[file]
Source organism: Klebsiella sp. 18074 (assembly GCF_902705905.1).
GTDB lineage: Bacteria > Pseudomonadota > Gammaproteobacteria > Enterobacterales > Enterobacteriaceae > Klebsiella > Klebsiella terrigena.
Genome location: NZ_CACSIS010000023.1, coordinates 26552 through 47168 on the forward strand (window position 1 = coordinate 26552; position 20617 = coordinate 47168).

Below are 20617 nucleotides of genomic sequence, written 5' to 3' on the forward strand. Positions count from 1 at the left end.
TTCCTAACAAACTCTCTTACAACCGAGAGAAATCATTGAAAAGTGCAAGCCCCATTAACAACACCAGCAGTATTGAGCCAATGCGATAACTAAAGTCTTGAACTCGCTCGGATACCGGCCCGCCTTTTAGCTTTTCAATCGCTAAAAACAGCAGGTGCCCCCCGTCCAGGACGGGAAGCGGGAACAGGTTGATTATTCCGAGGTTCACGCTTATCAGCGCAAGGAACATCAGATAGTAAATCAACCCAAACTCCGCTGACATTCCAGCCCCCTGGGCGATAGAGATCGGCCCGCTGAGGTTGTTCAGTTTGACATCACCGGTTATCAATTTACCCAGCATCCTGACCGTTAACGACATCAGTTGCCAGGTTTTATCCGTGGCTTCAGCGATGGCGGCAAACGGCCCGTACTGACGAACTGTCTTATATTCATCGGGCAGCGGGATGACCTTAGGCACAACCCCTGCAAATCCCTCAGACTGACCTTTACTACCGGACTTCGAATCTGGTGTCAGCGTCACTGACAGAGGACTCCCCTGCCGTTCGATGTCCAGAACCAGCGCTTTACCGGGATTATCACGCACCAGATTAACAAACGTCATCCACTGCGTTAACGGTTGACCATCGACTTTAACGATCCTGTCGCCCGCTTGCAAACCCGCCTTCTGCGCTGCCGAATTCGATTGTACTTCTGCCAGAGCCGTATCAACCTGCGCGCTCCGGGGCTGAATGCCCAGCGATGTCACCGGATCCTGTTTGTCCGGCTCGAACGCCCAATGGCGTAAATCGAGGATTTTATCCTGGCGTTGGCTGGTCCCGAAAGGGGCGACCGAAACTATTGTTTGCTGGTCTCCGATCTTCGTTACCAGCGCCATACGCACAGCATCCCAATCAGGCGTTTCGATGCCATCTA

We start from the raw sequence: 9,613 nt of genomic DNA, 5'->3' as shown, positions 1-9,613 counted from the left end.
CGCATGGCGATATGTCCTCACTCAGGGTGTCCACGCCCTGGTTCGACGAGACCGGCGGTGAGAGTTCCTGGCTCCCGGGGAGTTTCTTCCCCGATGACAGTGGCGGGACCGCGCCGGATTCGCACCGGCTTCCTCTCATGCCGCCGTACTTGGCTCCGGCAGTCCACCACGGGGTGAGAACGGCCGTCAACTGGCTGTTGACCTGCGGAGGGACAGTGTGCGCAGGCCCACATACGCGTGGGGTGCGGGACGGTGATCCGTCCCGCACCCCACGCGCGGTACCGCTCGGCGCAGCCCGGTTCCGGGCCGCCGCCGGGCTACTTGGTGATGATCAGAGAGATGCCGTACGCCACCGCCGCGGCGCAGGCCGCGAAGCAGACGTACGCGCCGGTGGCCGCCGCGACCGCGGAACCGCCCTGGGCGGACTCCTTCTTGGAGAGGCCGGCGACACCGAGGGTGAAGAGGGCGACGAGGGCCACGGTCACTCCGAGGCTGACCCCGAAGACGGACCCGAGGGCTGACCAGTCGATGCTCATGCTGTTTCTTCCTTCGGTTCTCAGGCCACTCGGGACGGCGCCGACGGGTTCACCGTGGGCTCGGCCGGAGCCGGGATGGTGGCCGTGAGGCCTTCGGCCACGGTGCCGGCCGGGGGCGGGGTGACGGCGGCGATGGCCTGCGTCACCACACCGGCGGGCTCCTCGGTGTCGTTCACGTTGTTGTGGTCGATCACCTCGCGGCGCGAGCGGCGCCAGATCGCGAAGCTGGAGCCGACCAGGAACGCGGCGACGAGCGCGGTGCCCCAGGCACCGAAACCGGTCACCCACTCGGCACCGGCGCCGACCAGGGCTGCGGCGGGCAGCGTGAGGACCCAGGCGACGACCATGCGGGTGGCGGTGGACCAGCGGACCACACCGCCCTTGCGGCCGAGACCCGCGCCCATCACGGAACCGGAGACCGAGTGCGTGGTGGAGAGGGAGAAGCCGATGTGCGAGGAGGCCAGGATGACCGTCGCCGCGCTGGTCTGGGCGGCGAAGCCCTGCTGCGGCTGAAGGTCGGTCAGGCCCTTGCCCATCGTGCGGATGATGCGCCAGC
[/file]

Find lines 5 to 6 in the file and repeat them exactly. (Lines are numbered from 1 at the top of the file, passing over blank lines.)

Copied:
TTCCTAACAAACTCTCTTACAACCGAGAGAAATCATTGAAAAGTGCAAGCCCCATTAACAACACCAGCAGTATTGAGCCAATGCGATAACTAAAGTCTTGAACTCGCTCGGATACCGGCCCGCCTTTTAGCTTTTCAATCGCTAAAAACAGCAGGTGCCCCCCGTCCAGGACGGGAAGCGGGAACAGGTTGATTATTCCGAGGTTCACGCTTATCAGCGCAAGGAACATCAGATAGTAAATCAACCCAAACTCCGCTGACATTCCAGCCCCCTGGGCGATAGAGATCGGCCCGCTGAGGTTGTTCAGTTTGACATCACCGGTTATCAATTTACCCAGCATCCTGACCGTTAACGACATCAGTTGCCAGGTTTTATCCGTGGCTTCAGCGATGGCGGCAAACGGCCCGTACTGACGAACTGTCTTATATTCATCGGGCAGCGGGATGACCTTAGGCACAACCCCTGCAAATCCCTCAGACTGACCTTTACTACCGGACTTCGAATCTGGTGTCAGCGTCACTGACAGAGGACTCCCCTGCCGTTCGATGTCCAGAACCAGCGCTTTACCGGGATTATCACGCACCAGATTAACAAACGTCATCCACTGCGTTAACGGTTGACCATCGACTTTAACGATCCTGTCGCCCGCTTGCAAACCCGCCTTCTGCGCTGCCGAATTCGATTGTACTTCTGCCAGAGCCGTATCAACCTGCGCGCTCCGGGGCTGAATGCCCAGCGATGTCACCGGATCCTGTTTGTCCGGCTCGAACGCCCAATGGCGTAAATCGAGGATTTTATCCTGGCGTTGGCTGGTCCCGAAAGGGGCGACCGAAACTATTGTTTGCTGGTCTCCGATCTTCGTTACCAGCGCCATACGCACAGCATCCCAATCAGGCGTTTCGATGCCATCTA

We start from the raw sequence: 9,613 nt of genomic DNA, 5'->3' as shown, positions 1-9,613 counted from the left end.